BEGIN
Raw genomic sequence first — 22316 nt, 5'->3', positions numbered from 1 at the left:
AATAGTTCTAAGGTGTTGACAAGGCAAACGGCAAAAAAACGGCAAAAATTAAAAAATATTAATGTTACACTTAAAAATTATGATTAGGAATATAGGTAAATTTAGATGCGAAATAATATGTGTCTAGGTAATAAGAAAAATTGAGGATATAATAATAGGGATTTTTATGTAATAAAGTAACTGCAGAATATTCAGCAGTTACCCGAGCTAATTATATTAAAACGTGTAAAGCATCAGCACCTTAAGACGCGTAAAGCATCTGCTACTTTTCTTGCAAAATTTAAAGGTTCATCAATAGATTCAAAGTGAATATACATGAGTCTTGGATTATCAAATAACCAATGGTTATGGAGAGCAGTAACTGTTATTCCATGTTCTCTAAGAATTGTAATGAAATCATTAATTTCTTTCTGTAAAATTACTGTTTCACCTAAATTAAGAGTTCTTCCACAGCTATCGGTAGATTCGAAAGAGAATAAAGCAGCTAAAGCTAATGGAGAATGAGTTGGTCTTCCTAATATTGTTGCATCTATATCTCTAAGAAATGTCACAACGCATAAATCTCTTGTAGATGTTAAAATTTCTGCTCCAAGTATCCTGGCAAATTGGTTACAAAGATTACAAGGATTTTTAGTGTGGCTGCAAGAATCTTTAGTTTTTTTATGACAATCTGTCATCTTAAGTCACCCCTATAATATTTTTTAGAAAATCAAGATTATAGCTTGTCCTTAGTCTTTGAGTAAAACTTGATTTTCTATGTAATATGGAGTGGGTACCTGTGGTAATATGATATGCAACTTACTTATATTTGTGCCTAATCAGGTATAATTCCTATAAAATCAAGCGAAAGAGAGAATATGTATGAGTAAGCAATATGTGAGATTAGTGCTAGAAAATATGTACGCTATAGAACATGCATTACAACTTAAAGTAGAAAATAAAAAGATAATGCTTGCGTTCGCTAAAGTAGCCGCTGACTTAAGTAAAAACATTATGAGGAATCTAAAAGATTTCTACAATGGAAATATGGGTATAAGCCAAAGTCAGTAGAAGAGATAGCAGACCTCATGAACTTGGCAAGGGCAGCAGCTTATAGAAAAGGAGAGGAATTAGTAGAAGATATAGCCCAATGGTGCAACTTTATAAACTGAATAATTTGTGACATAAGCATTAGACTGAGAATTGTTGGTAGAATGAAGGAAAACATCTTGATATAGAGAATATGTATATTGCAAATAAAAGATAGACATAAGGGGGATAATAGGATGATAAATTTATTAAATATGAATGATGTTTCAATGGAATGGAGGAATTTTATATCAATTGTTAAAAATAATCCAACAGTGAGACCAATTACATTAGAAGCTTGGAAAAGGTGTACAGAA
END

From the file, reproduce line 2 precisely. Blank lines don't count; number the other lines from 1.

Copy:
AATAGTTCTAAGGTGTTGACAAGGCAAACGGCAAAAAAACGGCAAAAATTAAAAAATATTAATGTTACACTTAAAAATTATGATTAGGAATATAGGTAAATTTAGATGCGAAATAATATGTGTCTAGGTAATAAGAAAAATTGAGGATATAATAATAGGGATTTTTATGTAATAAAGTAACTGCAGAATATTCAGCAGTTACCCGAGCTAATTATATTAAAACGTGTAAAGCATCAGCACCTTAAGACGCGTAAAGCATCTGCTACTTTTCTTGCAAAATTTAAAGGTTCATCAATAGATTCAAAGTGAATATACATGAGTCTTGGATTATCAAATAACCAATGGTTATGGAGAGCAGTAACTGTTATTCCATGTTCTCTAAGAATTGTAATGAAATCATTAATTTCTTTCTGTAAAATTACTGTTTCACCTAAATTAAGAGTTCTTCCACAGCTATCGGTAGATTCGAAAGAGAATAAAGCAGCTAAAGCTAATGGAGAATGAGTTGGTCTTCCTAATATTGTTGCATCTATATCTCTAAGAAATGTCACAACGCATAAATCTCTTGTAGATGTTAAAATTTCTGCTCCAAGTATCCTGGCAAATTGGTTACAAAGATTACAAGGATTTTTAGTGTGGCTGCAAGAATCTTTAGTTTTTTTATGACAATCTGTCATCTTAAGTCACCCCTATAATATTTTTTAGAAAATCAAGATTATAGCTTGTCCTTAGTCTTTGAGTAAAACTTGATTTTCTATGTAATATGGAGTGGGTACCTGTGGTAATATGATATGCAACTTACTTATATTTGTGCCTAATCAGGTATAATTCCTATAAAATCAAGCGAAAGAGAGAATATGTATGAGTAAGCAATATGTGAGATTAGTGCTAGAAAATATGTACGCTATAGAACATGCATTACAACTTAAAGTAGAAAATAAAAAGATAATGCTTGCGTTCGCTAAAGTAGCCGCTGACTTAAGTAAAAACATTATGAGGAATCTAAAAGATTTCTACAATGGAAATATGGGTATAAGCCAAAGTCAGTAGAAGAGATAGCAGACCTCATGAACTTGGCAAGGGCAGCAGCTTATAGAAAAGGAGAGGAATTAGTAGAAGATATAGCCCAATGGTGCAACTTTATAAACTGAATAATTTGTGACATAAGCATTAGACTGAGAATTGTTGGTAGAATGAAGGAAAACATCTTGATATAGAGAATATGTATATTGCAAATAAAAGATAGACATAAGGGGGATAATAGGATGATAAATTTATTAAATATGAATGATGTTTCAATGGAATGGAGGAATTTTATATCAATTGTTAAAAATAATCCAACAGTGAGACCAATTACATTAGAAGCTTGGAAAAGGTGTACAGAA